Oil-price volatility highlights the fragility of a development model based on a single resource. For oil-producing countries the imperative of adopting a more diverse investment strategy can no longer be ignored.
Dozos and Other Irregulars
Controversy arose in Côte d’Ivoire in early 2011 over the participation of dozo hunters in the battle between Laurent Gbagbo and Alassane Ouattara. In April, the United Nations mission in Côte d’Ivoire accused dozos of having participated in the massacre of at least 330 people in the western town of Duékoué. Dozos were fighting on behalf of Alassane Ouattara. Then in July, Amnesty International followed suite, accused dozos of having constituted a militia during the rebellion and of participating in ongoing intimidation and atrocities against civilian populations in the western region of the country. The news gave me cause for concern.
From 1994 to 1997, I did doctoral research as a cultural anthropologist among dozos in Côte d’Ivoire. I returned for further research in 2002, finding myself in Abidjan when the rebellion began and in Odienné the night before rebels of the Forces Nouvelles arrived. I returned again in January of 2009 to gather final data for a book I wrote on dozos, Hunting the Ethical State: The Benkadi Movement of Côte d’Ivoire, published this year by the University of Chicago Press. When I submitted final proofs of the manuscript in February, I could not have imagined that dozos would once again be assuming a national presence. Nancy Palus of IRIN news, the United Nations humanitarian news service, has reported that dozos are once again manning security patrols in western Côte d’Ivoire, as they did before the regime of Henri Konan Bédié banned them from doing so, at least in the southern half of the country, in 1998.
In the 1990s, in the era of structural adjustment, when debt payments diminished state funding for basic public services—including policing—dozos stepped into the breach. They organized security patrols in villages, towns, and cities across the country. Even then, dozos were controversial. Ivoirian journalists reported that they occasionally beat, tortured, raped, and killed civilians. Such atrocities were exceptional but hardly out of character for security forces when one considers injustices committed by state police and gendarmes, which have included documented cases of torture and extrajudicial killings. Needless to say, low standards for human rights in no way justify tolerance for such atrocities. I wish only to place accusations of wrongdoing and militia activities by dozos in a larger historical context.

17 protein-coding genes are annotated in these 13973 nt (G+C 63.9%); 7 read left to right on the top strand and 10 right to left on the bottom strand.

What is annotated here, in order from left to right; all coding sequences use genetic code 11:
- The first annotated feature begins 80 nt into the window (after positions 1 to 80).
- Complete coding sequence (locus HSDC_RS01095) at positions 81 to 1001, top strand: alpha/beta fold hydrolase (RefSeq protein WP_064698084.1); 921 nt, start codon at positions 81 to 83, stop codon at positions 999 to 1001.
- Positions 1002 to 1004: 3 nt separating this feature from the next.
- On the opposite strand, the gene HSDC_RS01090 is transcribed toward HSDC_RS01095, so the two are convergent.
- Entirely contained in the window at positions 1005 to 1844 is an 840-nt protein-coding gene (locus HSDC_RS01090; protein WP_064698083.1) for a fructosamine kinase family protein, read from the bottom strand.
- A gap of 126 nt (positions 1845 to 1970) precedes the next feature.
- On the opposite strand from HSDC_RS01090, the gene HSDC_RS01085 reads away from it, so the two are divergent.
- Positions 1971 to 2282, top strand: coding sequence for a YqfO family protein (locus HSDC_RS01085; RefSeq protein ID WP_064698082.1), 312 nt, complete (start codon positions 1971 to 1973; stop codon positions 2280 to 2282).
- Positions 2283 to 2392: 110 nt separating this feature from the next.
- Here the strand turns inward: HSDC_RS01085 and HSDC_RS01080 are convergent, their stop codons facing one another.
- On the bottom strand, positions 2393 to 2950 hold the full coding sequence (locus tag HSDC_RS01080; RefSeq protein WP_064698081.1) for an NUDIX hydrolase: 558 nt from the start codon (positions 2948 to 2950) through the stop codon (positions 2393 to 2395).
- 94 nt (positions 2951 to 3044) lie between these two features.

What was most remarkable about the security movement that dozos organized in the 1990s was their ability to collaborate with local officials at a time when Côte d’Ivoire’s political elites were marginalizing the same Muslim, Manding-speaking populations from which most dozos came. Such religious and ethnic stigmatization was an artifact of the state’s policy of ivoirité or “Côte d’Ivoire for Ivoirians.” The Bédié regime invented the concept in 1995 to channel public frustration over Côte d’Ivoire’s economic downturn towards immigrants and towards Ivoirians like Ouattara who shared the religion, ethnicity, and languages of immigrants from Burkina Faso, Mali, and Guinea. In short, Bédié stigmatized entire populations to ruin Ouattara’s political career. Bédié had Côte d’Ivoire’s electoral and national codes rewritten for the same purpose.
Yet local officials under Bédié collaborated with dozos to combat crime throughout the country even as Bédié’s ministers began to perceive dozos as Ouattara’s opposition militia. Ironically, though, dozos’ first involvement in Ivoirian politics came when they guarded northern polling places in presidential elections in 1995, from which Alassane Ouattara was excluded. Whose militia were they then? And were their activities any more irregular than those of national police and gendarmes? In my experience, state security forces arrived at the scene of a crime only if the victims calling on their services offered them money to do so. In other words, state security forces had become privateers. Dozos similarly charged fees for their security activities. Were police and gendarmes as much militia members as dozos were, selling their services to those who could pay for them? Was the Ivorian army under Gbagbo, who came to power in elections organized under a regime that came to power in a coup d’état, a legitimate force? Was an army composed of former rebels that had never fully disarmed with respect to national and international agreements? Surely it takes more than a uniform to make a defender of the state.
But dozos’ and other former combatants’ desire to reintegrate into Ivoirian national life comes with a price. They must hold themselves, each other, and their leaders accountable to international standards regarding human rights and due process. Accusations of atrocities by dozos, Ouattara’s Forces Républicaines, and the Young Patriots and Ivoirian military under former president Gbagbo must be investigated with diligence, both nationally and internationally. Should dozos seek to vindicate themselves, the best response is transparency.
In the meantime, one might ask which military and security forces in Côte d’Ivoire have not in recent years constituted militias of one sort or another and, then, what use the term can possibly have in clarifying a vision of the rule of law for the Ivorian après-guerre. In my opinion, very little.